Complete/Reject/Abandon – Part 2 of MKR1000 Azure IoT Hub Interface Using HTTP

In the earlier post MKR1000 Azure IoT Hub Interface using HTTP, I wrote about how to get the MKR1000 ready for Azure IoT Hub and start receiving data from Azure IoT. You might have noticed the following when running the sketch in the earlier post: After using the Device Explorer to send a single message, the MKR1000 would have blinked its LED after the first receive. If you continue to let the sketch run with out sending any new message, after about 60 seconds you will notice that MKR1000 receiving the same message and blinking again. This is due to the way a message’s life cycle works on the Azure IoT Hub. In this post I will address how the devices should send any one of Complete/Reject/Abandon message back to the Azure IoT Hub so that the message is not replayed again. This is essential if you are to interface with Azure IoT Hub correctly with HTTP.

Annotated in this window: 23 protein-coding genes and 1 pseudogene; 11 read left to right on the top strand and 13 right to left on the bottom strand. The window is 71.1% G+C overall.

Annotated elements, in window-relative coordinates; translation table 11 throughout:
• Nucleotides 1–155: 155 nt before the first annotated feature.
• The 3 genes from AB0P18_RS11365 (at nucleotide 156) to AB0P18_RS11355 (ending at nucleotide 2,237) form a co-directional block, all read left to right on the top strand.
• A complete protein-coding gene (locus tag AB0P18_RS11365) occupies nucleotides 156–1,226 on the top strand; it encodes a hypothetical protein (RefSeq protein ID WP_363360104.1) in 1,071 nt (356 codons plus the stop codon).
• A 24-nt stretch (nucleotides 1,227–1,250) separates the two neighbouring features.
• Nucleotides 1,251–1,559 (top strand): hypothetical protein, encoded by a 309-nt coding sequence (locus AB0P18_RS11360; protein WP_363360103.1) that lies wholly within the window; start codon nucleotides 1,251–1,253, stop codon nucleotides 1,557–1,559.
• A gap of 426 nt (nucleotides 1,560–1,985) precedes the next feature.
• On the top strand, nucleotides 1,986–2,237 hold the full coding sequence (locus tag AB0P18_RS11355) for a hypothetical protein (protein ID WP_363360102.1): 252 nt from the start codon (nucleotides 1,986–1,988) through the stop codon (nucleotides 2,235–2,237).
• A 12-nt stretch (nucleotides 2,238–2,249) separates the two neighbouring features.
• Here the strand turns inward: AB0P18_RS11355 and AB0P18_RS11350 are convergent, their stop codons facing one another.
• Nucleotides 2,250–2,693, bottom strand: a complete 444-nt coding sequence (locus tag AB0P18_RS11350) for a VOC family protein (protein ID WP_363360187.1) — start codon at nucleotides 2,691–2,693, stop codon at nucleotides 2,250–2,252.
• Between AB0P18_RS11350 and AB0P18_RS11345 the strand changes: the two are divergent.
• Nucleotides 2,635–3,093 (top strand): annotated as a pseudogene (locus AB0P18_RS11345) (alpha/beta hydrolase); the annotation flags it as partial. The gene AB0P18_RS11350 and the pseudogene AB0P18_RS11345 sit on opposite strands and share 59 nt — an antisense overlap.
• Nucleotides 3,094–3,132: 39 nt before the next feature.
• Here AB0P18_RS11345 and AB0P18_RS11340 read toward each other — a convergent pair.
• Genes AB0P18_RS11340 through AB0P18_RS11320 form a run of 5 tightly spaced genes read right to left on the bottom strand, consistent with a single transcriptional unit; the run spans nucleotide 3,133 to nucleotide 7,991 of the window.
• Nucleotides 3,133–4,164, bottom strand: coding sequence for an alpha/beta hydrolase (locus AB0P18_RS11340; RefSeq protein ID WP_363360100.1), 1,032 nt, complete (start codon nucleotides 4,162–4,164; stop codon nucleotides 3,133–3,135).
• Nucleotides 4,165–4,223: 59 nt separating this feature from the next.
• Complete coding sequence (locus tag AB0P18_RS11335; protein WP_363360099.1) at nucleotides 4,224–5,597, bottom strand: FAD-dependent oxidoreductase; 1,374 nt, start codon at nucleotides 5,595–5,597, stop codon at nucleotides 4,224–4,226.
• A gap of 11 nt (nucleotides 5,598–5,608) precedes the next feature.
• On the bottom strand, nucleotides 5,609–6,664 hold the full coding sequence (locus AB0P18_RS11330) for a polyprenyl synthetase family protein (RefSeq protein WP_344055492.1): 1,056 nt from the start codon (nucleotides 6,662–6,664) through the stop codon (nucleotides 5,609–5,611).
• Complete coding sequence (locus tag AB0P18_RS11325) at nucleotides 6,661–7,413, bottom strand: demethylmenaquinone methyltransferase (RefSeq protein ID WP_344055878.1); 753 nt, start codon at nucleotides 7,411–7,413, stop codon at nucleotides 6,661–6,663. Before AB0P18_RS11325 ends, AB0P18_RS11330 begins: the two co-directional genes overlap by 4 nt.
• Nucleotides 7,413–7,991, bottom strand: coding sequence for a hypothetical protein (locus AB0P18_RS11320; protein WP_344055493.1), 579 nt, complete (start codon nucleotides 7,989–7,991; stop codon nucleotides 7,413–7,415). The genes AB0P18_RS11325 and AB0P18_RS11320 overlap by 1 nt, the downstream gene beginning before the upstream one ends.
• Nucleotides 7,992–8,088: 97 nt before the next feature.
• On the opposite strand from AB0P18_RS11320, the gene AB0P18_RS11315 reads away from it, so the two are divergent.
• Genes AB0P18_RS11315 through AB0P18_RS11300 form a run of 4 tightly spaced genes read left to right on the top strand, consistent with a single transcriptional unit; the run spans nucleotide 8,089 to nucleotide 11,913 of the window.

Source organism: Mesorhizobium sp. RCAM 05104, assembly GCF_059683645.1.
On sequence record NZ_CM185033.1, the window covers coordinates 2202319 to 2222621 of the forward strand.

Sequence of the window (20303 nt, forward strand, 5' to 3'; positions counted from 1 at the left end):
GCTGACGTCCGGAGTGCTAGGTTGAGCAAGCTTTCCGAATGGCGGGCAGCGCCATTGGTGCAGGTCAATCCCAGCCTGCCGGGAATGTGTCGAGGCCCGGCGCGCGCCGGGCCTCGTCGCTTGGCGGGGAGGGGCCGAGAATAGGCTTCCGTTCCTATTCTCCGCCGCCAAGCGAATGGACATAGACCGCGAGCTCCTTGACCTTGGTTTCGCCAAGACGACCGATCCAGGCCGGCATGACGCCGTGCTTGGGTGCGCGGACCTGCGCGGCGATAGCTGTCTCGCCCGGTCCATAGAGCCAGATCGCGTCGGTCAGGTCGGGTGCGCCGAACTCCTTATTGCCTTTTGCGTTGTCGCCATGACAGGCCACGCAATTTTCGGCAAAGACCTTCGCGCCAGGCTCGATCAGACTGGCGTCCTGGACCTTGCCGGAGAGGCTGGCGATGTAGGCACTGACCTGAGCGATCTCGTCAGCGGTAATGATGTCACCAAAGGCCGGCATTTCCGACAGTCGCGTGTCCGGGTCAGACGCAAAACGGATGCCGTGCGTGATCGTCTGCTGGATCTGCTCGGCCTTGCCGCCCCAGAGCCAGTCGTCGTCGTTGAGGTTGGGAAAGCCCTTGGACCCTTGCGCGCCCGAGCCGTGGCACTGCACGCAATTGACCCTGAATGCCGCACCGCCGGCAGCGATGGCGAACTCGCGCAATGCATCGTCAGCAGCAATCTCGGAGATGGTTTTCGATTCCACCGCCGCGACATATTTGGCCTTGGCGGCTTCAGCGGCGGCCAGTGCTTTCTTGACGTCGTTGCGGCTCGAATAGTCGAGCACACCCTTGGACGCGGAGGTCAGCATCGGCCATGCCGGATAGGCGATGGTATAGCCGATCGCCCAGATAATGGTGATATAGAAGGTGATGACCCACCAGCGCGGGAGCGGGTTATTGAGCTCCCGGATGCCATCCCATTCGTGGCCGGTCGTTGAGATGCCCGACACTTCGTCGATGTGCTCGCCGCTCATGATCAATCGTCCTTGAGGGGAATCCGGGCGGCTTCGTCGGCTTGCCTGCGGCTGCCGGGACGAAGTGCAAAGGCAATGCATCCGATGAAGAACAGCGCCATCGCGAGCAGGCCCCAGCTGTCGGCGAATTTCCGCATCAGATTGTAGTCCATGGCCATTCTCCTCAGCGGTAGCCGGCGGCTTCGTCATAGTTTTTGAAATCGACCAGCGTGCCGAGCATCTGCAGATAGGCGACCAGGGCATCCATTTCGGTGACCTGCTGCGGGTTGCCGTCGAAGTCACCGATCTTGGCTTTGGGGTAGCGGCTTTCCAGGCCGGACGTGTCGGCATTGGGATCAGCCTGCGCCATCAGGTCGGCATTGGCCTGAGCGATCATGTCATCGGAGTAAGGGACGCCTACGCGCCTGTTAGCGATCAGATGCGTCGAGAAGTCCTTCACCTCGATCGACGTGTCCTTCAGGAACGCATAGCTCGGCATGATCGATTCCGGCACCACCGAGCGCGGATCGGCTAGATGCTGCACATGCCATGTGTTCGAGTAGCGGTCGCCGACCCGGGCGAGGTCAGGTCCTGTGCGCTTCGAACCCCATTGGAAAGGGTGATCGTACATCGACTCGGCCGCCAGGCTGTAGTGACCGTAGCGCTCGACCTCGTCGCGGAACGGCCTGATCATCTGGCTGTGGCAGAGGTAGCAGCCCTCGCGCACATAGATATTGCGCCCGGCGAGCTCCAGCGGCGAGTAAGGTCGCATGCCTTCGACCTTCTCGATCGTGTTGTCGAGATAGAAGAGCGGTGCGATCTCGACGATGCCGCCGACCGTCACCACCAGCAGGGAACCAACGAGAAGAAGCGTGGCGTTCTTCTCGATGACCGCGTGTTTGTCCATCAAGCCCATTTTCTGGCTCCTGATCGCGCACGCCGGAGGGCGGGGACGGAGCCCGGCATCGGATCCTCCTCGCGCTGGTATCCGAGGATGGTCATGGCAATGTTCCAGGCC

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MKR1000 Azure IoT Hub Interface Using HTTP

After getting my hands on the pre-release version of the MKR1000 as part of the Worlds Largest Arduino Maker Challenge yesterday, I was trying to get it running with the Azure IoT Hub. This guide lays out some of the things that I learned that might help out others out there trying to get their projects running with Azure IoT.

This guide doesn’t use AMQP or MQTT. This uses the simple HTTP interfaces available for Azure IoT Hub.  This assumes that you have already signed up for the Azure IoT Hub and created it. This guide will walk you through the following steps to get you going.

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